Canadian cartoonist Gary Clement tweaks President John F. Kennedy's famous phrase from his 1963 speech in Berlin to reflect the current state of US-German relations.


(c) Clement, National Post, Canada

Do you ever get the feeling someone is watching you? Sadly, it might be true — and the culprit might not be Google, Facebook or even the NSA.

According to Russian State TV, as translated and reported by the BBC, your household iron or tea kettle can contain spyware to track your online activity and launch spam attacks.

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Come on down, Mr. American Ambassador to Spain

Add Spain to the list of nations angry over NSA spying. Spain's El Mundo newspaper has published documents showing the NSA tracked 60 million phone calls among Spanish citizens during a one-month period. The BBC reports Spain called in the American Ambassador for an explanation.

Meanwhile, the German weekly Der Spiegel followed up on last week's revelations of NSA spying on German leaders. It reports the US may be doing electronic eavesdropping from its embassy in Berlin — a huge no-no — which happens to be in the heart of the capital's political district.

At least one foreign leader is beyond the reach of the NSA

India’s Economic Times reveals why India Prime Minister Manmohan Singh will never be hacked by the NSA’s electronic eavesdroppers. Singh — now 81 — has still never used email, and doesn't own a mobile phone.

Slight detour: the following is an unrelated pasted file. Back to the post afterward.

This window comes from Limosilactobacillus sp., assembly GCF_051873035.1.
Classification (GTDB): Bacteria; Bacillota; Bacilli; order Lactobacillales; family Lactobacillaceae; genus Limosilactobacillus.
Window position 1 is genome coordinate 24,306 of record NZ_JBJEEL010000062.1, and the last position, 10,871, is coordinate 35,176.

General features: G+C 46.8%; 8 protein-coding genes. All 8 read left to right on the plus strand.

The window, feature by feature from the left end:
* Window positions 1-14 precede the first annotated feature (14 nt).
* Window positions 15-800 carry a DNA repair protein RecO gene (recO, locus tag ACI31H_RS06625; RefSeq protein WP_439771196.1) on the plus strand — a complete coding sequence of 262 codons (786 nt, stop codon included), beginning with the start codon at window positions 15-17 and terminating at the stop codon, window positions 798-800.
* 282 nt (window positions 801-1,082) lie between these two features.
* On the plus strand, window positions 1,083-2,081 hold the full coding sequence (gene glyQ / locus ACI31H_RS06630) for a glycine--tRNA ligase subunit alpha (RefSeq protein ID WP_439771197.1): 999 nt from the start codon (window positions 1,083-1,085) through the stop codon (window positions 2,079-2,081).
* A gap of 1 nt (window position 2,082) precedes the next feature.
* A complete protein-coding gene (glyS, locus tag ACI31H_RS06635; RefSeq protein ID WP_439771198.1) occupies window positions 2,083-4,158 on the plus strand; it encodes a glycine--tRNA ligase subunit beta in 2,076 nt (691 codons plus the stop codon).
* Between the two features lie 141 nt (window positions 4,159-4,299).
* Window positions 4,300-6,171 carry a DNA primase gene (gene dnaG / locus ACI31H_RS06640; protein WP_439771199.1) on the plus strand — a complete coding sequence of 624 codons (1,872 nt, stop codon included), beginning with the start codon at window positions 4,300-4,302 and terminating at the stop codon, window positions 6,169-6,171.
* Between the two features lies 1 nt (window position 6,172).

Tiananmen Square attack?

There's a great deal of uncertainty over a deadly incident in China's Tiananmen Square. According to Reuters, five people were killed and dozens injured when a car careened through the square and caught fire near the portrait of Chinese Communist Party founder Mao Zedong.

Police have acknowledged the incident, but so far have been tight-lipped about any motivation. Though there have been questions raised as to whether this might be some sort of terrorist attack, given the location's history in China's protest movement.

Da Vinci uncovered

You never know what you might find when you start a spring cleaning. The Huffington Post reports on a discovery in Italy of a long-forgotten mural by Leonardo Da Vinci.

Turns out it was hidden under 17 layers of whitewash. More work is needed to fully reveal the mural.

The global symbol of protest?

There’s more to protesting than slogans, pamphlets and placards. There’s also kitchenware.

Foreign Policy has an evocative photo essay on the rise of the cooking pot as symbol of resistance.

Protesters bang pots and pans as they shout slogans against Argentine President Cristina Fernandez de Kirchner's administration at the Plaza de Mayo square in Buenos Aires April 18, 2013.


Enrique Marcarian/Reuters

What we're seeing on social

Weather around the world

The UK is being lashed by what's being called the St. Jude's Day Storm. Some 260,000 households are reported to be without power, a crane toppled onto the UK Cabinet office and, according to Reuters, two nuclear reactors were shut down because of the storm. At least eight people have been reported killed across Europe by the powerful storm.

This post is a new feature of It's a daily brief and email newsletter of stories, events and graphics that are catching the attention of our news staff. The World's Leo Hornak kicks it off from London and various folks on our editorial team around the globe contribute from there, like Cartoon Editor Carol Hills in Boston. Don't expect anything near the standard wrap of major news stories. This blog post and its email companion will be as idiosyncratic as our staff... and we'll want you to tell us what you like and don't like. Sign up for a account and subscribe to our newsletter to get it delivered to your inbox. The newsletter arrives during the US morning hours.

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